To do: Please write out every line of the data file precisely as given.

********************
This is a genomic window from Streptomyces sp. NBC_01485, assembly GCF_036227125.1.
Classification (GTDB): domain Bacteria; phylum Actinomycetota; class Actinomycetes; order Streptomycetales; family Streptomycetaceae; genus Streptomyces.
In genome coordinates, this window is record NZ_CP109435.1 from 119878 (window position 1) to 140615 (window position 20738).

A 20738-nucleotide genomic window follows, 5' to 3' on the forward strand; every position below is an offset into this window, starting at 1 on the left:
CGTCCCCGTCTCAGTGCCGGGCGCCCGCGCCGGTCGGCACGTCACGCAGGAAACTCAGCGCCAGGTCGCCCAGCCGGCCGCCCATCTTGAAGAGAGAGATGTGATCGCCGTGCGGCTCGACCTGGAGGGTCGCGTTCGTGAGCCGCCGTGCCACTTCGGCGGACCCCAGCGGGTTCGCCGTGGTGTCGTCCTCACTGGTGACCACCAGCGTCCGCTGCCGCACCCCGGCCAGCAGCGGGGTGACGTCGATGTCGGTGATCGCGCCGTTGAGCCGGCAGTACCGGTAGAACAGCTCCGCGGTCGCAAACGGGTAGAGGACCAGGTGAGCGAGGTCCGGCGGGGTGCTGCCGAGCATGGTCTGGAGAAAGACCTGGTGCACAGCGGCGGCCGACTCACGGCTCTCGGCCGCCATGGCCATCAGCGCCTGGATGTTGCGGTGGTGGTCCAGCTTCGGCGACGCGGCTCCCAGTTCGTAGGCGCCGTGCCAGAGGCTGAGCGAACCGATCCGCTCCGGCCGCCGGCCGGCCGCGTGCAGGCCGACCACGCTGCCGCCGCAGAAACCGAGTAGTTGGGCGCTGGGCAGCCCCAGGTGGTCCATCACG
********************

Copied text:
This is a genomic window from Streptomyces sp. NBC_01485, assembly GCF_036227125.1.
Classification (GTDB): domain Bacteria; phylum Actinomycetota; class Actinomycetes; order Streptomycetales; family Streptomycetaceae; genus Streptomyces.
In genome coordinates, this window is record NZ_CP109435.1 from 119878 (window position 1) to 140615 (window position 20738).

A 20738-nucleotide genomic window follows, 5' to 3' on the forward strand; every position below is an offset into this window, starting at 1 on the left:
CGTCCCCGTCTCAGTGCCGGGCGCCCGCGCCGGTCGGCACGTCACGCAGGAAACTCAGCGCCAGGTCGCCCAGCCGGCCGCCCATCTTGAAGAGAGAGATGTGATCGCCGTGCGGCTCGACCTGGAGGGTCGCGTTCGTGAGCCGCCGTGCCACTTCGGCGGACCCCAGCGGGTTCGCCGTGGTGTCGTCCTCACTGGTGACCACCAGCGTCCGCTGCCGCACCCCGGCCAGCAGCGGGGTGACGTCGATGTCGGTGATCGCGCCGTTGAGCCGGCAGTACCGGTAGAACAGCTCCGCGGTCGCAAACGGGTAGAGGACCAGGTGAGCGAGGTCCGGCGGGGTGCTGCCGAGCATGGTCTGGAGAAAGACCTGGTGCACAGCGGCGGCCGACTCACGGCTCTCGGCCGCCATGGCCATCAGCGCCTGGATGTTGCGGTGGTGGTCCAGCTTCGGCGACGCGGCTCCCAGTTCGTAGGCGCCGTGCCAGAGGCTGAGCGAACCGATCCGCTCCGGCCGCCGGCCGGCCGCGTGCAGGCCGACCACGCTGCCGCCGCAGAAACCGAGTAGTTGGGCGCTGGGCAGCCCCAGGTGGTCCATCACG